The FCC appears to be moving quickly toward allowing FM broadcasters in the United States to use computer modeling software for their directional antennas.
A new draft order has come forward just six months after the commission released a notice of proposed rulemaking based on a petition from antenna manufacturers Dielectric, Jampro Antennas, Radio Frequency Systems and Shively Labs. The manufacturers want the FCC to allow FM broadcasters the option of submitting computer models to reduce costs of tower projects without jeopardizing technical standards.
The draft order will be considered for adoption at the FCC monthly meeting on May 19.
When seeking a license, FM radio stations using directional antennas currently are required to provide physical measurements to verify their directional pattern. To do this, stations or their representatives must build a full-size mockup of the antenna or a scale model. That type of work typically is done by the antenna manufacturer.
The draft order would give applicants the option of submitting computer-generated proofs of FM directional antenna patterns from the manufacturer, in lieu of measured pattern plots and tabulations.
Detailed information on who performed the computer modeling would need to be provided, the FCC says.
In addition, the rules would require “a description of the computer modeling software used and the procedures applied in using the software, including a description of all radiating structures included in the model,” according to the draft proposal.
Also, the commission is poised to require that the first time the directional pattern of a particular model of antenna is verified using computer results, the FM station will need to submit the results of the computer modeling and measurements of either a full-size or scale model of the antenna; again this would likely be done in concert with the manufacturer.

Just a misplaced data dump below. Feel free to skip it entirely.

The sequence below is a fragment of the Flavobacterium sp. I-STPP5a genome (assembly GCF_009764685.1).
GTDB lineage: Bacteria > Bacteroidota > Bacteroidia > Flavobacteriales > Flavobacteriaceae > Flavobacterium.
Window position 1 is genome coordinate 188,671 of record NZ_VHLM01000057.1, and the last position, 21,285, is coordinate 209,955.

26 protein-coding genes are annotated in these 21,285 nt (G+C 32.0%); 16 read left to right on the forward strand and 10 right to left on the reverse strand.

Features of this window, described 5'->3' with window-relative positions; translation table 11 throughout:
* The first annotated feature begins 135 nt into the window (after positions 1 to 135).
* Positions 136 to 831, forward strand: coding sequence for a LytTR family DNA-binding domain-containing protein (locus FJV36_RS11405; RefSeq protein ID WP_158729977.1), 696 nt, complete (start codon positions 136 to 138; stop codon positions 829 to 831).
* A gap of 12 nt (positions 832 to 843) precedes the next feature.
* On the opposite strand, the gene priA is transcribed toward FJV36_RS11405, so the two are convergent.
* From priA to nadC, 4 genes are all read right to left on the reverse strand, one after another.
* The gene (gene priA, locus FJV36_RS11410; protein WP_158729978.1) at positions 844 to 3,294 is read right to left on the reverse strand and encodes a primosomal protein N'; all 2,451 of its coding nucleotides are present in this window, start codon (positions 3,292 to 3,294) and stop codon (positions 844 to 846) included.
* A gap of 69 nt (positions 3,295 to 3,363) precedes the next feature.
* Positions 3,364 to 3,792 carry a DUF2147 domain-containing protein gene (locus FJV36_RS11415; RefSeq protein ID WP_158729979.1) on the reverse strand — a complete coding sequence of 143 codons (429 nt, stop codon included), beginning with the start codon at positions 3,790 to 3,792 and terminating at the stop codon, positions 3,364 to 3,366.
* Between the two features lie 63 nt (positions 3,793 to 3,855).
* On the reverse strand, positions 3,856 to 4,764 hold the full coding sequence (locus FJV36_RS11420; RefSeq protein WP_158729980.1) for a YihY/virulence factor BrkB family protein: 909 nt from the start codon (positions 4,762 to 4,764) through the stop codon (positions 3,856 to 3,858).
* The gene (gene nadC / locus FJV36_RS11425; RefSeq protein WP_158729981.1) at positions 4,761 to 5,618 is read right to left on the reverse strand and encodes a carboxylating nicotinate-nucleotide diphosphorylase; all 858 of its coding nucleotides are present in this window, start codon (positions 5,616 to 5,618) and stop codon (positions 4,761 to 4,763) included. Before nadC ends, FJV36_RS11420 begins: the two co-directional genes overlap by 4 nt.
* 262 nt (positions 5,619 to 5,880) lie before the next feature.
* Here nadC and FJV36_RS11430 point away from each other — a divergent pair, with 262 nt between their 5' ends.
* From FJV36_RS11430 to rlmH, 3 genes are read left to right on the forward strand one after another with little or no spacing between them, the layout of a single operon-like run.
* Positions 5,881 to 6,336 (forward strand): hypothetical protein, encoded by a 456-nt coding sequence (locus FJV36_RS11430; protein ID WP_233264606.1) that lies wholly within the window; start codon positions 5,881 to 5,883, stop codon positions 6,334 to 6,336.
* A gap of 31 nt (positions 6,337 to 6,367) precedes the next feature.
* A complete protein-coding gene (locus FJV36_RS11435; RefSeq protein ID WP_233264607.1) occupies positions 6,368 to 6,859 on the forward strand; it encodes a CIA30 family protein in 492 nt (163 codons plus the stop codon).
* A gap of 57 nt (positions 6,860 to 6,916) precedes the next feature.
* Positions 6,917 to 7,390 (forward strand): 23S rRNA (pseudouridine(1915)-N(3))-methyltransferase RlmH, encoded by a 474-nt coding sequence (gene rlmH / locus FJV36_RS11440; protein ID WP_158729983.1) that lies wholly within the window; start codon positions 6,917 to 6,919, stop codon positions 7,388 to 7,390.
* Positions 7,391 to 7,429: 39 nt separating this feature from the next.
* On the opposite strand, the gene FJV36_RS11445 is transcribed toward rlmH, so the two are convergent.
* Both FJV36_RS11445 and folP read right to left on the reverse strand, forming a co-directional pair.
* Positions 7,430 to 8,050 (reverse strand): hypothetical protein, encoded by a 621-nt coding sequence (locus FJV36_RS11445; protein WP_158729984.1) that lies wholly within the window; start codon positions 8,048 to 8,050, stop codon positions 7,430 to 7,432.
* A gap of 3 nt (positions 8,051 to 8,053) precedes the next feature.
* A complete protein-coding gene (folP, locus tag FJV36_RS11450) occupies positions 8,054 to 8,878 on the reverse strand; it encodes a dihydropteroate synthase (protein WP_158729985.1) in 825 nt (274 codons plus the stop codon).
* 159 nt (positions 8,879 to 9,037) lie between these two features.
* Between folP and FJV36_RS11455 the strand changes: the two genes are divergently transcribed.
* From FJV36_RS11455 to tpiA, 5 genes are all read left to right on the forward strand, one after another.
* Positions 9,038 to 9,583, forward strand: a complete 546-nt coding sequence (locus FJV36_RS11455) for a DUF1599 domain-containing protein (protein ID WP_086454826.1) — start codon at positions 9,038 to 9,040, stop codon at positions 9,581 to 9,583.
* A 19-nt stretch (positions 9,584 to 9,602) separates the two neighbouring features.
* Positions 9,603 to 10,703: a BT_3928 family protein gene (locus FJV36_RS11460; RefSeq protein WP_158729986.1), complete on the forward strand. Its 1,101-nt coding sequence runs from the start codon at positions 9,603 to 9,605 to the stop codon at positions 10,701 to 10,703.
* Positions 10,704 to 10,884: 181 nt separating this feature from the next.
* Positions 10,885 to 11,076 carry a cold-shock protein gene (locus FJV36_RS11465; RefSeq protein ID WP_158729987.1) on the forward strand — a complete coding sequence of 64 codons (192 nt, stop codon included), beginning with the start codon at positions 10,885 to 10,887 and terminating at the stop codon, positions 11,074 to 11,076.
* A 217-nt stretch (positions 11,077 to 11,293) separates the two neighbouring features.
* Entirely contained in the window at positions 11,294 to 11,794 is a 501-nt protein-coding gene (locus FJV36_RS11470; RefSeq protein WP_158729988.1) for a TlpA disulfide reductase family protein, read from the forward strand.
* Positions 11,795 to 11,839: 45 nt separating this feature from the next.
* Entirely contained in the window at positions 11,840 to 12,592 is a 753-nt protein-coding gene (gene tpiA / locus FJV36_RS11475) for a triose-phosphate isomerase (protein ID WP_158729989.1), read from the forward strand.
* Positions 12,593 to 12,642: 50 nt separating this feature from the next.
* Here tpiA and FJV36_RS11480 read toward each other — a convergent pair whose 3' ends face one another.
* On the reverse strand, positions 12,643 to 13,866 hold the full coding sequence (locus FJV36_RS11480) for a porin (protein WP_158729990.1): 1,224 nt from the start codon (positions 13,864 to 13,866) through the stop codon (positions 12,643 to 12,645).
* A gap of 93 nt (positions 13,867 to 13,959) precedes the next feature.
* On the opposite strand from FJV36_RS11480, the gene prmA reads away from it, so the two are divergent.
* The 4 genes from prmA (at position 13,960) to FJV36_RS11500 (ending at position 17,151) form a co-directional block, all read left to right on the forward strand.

The FCC says the requirement “is in order to demonstrate reasonable correlation between the measurements achieved and the computer model results.”
It continues: “Once a particular antenna model or series of elements has been verified by any license applicant, subsequent license applicants using the same antenna model number or elements and the same modeling software may cross-reference the original submission by providing the application file number,” the FCC concluded.
The commission appears to have decided not to expand the range of entities authorized to perform computer modeling beyond manufacturers.
Referring to input it received in its NPRM, it wrote: “Although commenters largely agree that license applicants should be able to rely on manufacturer computer modeling to verify FM directional patterns for that manufacturer’s antennas, there was less agreement as to whether others should be allowed to perform computer modeling to verify FM directional antenna patterns.”
Chairwoman Jessica Rosenworcel in her preview of this month’s meeting says the draft order would “decrease regulatory costs and bring our FM regulations in line with other broadcast services.”
The commission calls the revision a “modest rule change” that allows for similar treatment of FM and LPFM directional antenna performance verification to that used for AM and DTV licensing.
The most common reason for a commercial full-power FM to use a directional antenna is to allow it to “short-space” to another FM station while maintaining contour protection to that station, according to the FCC. There are about 900 directional FM stations licensed in the U.S., according to the commission.
The National Association of Broadcasters was mostly on board with the initial FCC proposal to allow directional FMs reliance on computer modeling and move away from required real-world testing, calling computational modeling of FM directional arrays “already mature and capable of producing comparable accuracy to physical measurements.” However, antenna manufacturer Electronics Research Inc. has expressed concerns about the proposed change.